Pelosi, 78, has led the House Democrats for 15 years and after her party won back control of the chamber in 2006, she made history as the first female speaker. The San Francisco politician lost the speakership after the 2010 election, when the GOP took back the House.
Two years ago, she was challenged for House Democratic leader by Rep. Tim Ryan of Ohio, one of a number of younger lawmakers pushing for fresh leadership. But Pelosi defeated Ryan by a more than two-to-one margin.
In early May, Pelosi put to rest any doubts she would run for speaker again if the Democrats flip the 24 GOP House seats needed to retake the majority, telling the Boston Globe “we will win. I will run for speaker. I feel confident about it. And my members do, too.”
Only one of 10 candidates at last week’s New Hampshire District 1 forum raised his hand to indicate support for Nancy Pelosi as speaker. (Paul Steinhauser)
Asked about her chances to regain the speakership, Pelosi recently told Rolling Stone, “I don’t mean to sound arrogant, but I am confident.”
Further, Pelosi has suggested she’s not bothered at all by Democratic candidates distancing themselves from her – assuming a whatever-it-takes-to-win attitude.
“It doesn’t bother me,” she told Rolling Stone. “I just want them to win.”
And Pelosi’s confident that even with the tenuous support among some candidates in swing or Republican districts, she’ll secure the speakership if her party retakes the chamber.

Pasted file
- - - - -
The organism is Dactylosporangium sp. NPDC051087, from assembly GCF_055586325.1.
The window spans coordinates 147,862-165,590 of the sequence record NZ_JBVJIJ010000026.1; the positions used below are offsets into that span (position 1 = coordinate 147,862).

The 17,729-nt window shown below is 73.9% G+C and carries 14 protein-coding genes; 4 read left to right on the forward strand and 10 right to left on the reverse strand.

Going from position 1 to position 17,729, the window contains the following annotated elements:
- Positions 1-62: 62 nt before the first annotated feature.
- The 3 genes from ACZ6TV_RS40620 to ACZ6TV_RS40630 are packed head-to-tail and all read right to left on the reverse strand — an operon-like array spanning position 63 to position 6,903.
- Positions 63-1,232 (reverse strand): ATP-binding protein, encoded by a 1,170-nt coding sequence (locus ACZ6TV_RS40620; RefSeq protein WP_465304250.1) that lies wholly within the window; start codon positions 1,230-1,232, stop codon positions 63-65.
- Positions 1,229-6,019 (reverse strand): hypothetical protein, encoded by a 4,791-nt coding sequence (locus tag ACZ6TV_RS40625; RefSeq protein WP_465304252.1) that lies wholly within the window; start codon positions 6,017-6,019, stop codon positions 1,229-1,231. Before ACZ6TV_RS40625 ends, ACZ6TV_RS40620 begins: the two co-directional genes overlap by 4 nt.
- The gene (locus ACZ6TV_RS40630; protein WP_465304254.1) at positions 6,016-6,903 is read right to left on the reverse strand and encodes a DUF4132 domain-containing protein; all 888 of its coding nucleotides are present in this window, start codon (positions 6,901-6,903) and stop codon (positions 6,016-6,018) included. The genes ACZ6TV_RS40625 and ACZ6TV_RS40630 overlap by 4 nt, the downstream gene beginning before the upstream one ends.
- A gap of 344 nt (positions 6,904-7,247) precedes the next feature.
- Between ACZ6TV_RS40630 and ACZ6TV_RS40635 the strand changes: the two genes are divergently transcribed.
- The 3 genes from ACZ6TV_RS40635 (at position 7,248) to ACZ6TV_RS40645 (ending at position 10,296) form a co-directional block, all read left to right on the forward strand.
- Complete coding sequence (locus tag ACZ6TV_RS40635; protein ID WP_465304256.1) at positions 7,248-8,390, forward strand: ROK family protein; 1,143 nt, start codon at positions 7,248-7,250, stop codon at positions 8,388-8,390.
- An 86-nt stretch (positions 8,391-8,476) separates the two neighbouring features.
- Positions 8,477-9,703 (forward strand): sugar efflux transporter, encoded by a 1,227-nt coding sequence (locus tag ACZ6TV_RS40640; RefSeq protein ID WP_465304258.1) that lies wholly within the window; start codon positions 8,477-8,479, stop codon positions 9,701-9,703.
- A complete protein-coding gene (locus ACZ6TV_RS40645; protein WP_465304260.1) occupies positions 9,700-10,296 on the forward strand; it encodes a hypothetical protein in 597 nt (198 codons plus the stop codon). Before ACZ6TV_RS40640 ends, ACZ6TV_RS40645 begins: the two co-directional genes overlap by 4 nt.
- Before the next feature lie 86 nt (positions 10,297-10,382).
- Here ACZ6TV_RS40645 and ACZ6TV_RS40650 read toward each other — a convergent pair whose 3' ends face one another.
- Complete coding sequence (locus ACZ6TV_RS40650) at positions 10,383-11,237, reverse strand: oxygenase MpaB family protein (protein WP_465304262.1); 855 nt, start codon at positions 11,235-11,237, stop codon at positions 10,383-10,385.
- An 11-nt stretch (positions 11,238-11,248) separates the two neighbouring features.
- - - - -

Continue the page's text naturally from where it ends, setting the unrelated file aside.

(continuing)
Spokesman Drew Hammill stressed that Pelosi enjoys support among sitting Democratic lawmakers: “Leader Pelosi has always enjoyed the overwhelming support of House Democrats and that will continue into the majority she’s so focused on winning. Democrats don’t let Republicans choose our leaders.”
Pelosi’s ambition to reclaim the gavel has excited Republicans. Their playbook over the years has been to attack her and tie Democratic candidates to her. This year, the party has targeted her for her opposition to the Republican tax bill signed into law by Trump in December. Trump, in February, described Pelosi as a “secret weapon” for Republicans as they try to hold onto the House.
The Conservative Leadership PAC, a major outside group that aims to keep the GOP’s House majority, has vowed to spend big bucks targeting Pelosi.